According to the NYN there are three categories of substance abuse:

A. Use: The occasional use of alcohol or other drugs without developing tolerance or withdrawal symptoms when not in use.

B. Abuse: The continued use of alcohol or other drugs even while knowing that the continued use is creating problems socially, physically, or psychologically.

C. Dependence: At least three of the following factors must be present:

a. Substance is taken in larger amounts or over longer periods of time than the person intended.


Substance use and abuse is higher among US college students than among similarly aged young adults in the general population.

Considering the chemical reaction that goes on from the time of ingestion it is understandable that addiction is one of the most powerful of intangible concepts and combined with curiosity, it can become a weapon of college destruction. There are many documented reasons why African American college students are driven to substance abuse. Statistical research shows that a good percentage of students are predisposed to the behavior because it is what they are used to in a previous environment before coming into college. Binge drinking is no longer an uncommon activity on college campuses and has not been for a long time. According to the National Institute on Alcohol Abuse and Alcoholism there are certain factors which support the culture of college drinking. It has been documented that excessive alcohol use are highest on campuses in which sororities and fraternities dominate, sports teams have a prominent role and at schools located in the Northeast.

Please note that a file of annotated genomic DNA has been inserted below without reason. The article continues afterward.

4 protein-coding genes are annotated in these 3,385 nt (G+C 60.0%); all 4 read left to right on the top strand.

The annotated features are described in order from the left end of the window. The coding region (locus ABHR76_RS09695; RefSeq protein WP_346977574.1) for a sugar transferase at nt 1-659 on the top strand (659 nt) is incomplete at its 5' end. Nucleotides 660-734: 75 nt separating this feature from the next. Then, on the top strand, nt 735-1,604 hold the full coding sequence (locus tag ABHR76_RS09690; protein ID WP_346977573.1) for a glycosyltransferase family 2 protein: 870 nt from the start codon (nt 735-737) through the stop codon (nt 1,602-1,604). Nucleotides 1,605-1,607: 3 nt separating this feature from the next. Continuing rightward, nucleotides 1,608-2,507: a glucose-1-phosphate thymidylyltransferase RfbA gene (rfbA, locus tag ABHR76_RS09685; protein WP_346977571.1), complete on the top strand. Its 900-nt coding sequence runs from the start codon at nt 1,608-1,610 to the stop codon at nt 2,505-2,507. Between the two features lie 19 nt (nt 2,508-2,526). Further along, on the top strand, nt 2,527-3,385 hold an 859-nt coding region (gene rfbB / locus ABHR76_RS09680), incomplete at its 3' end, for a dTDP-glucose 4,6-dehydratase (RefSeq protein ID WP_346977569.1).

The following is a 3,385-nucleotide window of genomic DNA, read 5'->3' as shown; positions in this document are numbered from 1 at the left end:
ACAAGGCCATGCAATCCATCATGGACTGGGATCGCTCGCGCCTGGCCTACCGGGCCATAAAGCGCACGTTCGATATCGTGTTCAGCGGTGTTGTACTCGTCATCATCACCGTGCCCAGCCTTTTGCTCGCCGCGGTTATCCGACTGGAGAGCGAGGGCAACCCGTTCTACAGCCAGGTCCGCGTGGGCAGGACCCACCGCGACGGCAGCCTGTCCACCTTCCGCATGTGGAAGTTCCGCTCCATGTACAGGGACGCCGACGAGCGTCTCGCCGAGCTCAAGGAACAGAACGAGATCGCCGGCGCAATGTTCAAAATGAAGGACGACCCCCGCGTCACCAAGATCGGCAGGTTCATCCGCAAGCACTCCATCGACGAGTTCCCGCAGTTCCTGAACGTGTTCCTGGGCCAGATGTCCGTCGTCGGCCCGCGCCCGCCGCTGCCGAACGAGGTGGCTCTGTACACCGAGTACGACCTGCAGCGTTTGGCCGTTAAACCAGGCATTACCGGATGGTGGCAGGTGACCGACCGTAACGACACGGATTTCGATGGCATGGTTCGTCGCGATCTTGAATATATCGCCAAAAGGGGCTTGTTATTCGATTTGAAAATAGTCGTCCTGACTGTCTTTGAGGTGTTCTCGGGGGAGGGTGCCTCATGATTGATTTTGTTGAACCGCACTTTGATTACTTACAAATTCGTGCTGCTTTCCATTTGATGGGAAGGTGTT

A surprising aspect of some research is that African Americans have lower rates of abusing alcohol, tobacco and other drugs when compared to their college peers. (See Appendix Table 2) According to a report in the Robert Wood Johnson Foundation website, Harvard University's school of Public Health documented that African American students drink, smoke cigarettes and marijuana at less than half the rate as their white counter parts.

That notwithstanding, substance abuse is still a problem and as one study showed it is not going away any time soon. In a survey on incoming freshmen at HBCUs presented by Dr. Bernita Patterson in 2002, cause and effect are more interwoven than ever when dealing with substance abuse. Substance abusers usually went full circle with cause becoming effect and vice versa. The purpose of the study was;

Ð'* To assess the attitudes, knowledge and behaviors of entering freshmen at HBCUs regarding alcohol, marijuana and other illicit drugs

Ð'* To determine the extent of problem behavior as it relates to substance abuse on these HBCUs

Ð'* To identify protective and/or risk factors for substance use in entering freshmen at HBCUs

Ð'* To determine entering freshmen's knowledge of policies and counseling services on their respective campuses

The fourth bullet point is of primary interest as it falls within the purview